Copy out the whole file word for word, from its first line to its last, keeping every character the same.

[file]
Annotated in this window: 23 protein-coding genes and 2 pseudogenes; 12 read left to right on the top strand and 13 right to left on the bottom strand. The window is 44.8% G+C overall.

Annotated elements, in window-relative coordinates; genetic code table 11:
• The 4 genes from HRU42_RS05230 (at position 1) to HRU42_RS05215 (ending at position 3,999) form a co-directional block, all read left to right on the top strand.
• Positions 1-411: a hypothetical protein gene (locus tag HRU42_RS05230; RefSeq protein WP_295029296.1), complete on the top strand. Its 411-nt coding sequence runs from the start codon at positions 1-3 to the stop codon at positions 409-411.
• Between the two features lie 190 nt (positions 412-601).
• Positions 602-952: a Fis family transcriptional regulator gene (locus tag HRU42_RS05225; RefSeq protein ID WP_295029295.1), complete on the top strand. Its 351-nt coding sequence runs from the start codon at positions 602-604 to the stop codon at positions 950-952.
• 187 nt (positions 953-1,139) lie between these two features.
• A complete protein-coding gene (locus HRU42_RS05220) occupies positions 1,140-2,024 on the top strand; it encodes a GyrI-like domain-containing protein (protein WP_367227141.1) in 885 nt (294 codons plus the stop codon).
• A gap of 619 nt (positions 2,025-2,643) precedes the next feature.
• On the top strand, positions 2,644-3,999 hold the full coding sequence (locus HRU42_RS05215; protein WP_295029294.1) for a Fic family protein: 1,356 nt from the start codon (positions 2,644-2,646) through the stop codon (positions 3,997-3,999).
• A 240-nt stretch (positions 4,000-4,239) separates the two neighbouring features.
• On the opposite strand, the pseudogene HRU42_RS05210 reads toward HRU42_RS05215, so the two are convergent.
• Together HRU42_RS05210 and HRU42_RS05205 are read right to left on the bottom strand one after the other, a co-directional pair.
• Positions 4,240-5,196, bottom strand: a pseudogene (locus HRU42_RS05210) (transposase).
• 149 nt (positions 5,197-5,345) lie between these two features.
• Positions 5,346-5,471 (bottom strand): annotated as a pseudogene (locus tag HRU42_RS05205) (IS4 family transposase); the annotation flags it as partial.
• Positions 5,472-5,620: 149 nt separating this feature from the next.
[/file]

Annotated in this window: 23 protein-coding genes and 2 pseudogenes; 12 read left to right on the top strand and 13 right to left on the bottom strand. The window is 44.8% G+C overall.

Annotated elements, in window-relative coordinates; genetic code table 11:
• The 4 genes from HRU42_RS05230 (at position 1) to HRU42_RS05215 (ending at position 3,999) form a co-directional block, all read left to right on the top strand.
• Positions 1-411: a hypothetical protein gene (locus tag HRU42_RS05230; RefSeq protein WP_295029296.1), complete on the top strand. Its 411-nt coding sequence runs from the start codon at positions 1-3 to the stop codon at positions 409-411.
• Between the two features lie 190 nt (positions 412-601).
• Positions 602-952: a Fis family transcriptional regulator gene (locus tag HRU42_RS05225; RefSeq protein ID WP_295029295.1), complete on the top strand. Its 351-nt coding sequence runs from the start codon at positions 602-604 to the stop codon at positions 950-952.
• 187 nt (positions 953-1,139) lie between these two features.
• A complete protein-coding gene (locus HRU42_RS05220) occupies positions 1,140-2,024 on the top strand; it encodes a GyrI-like domain-containing protein (protein WP_367227141.1) in 885 nt (294 codons plus the stop codon).
• A gap of 619 nt (positions 2,025-2,643) precedes the next feature.
• On the top strand, positions 2,644-3,999 hold the full coding sequence (locus HRU42_RS05215; protein WP_295029294.1) for a Fic family protein: 1,356 nt from the start codon (positions 2,644-2,646) through the stop codon (positions 3,997-3,999).
• A 240-nt stretch (positions 4,000-4,239) separates the two neighbouring features.
• On the opposite strand, the pseudogene HRU42_RS05210 reads toward HRU42_RS05215, so the two are convergent.
• Together HRU42_RS05210 and HRU42_RS05205 are read right to left on the bottom strand one after the other, a co-directional pair.
• Positions 4,240-5,196, bottom strand: a pseudogene (locus HRU42_RS05210) (transposase).
• 149 nt (positions 5,197-5,345) lie between these two features.
• Positions 5,346-5,471 (bottom strand): annotated as a pseudogene (locus tag HRU42_RS05205) (IS4 family transposase); the annotation flags it as partial.
• Positions 5,472-5,620: 149 nt separating this feature from the next.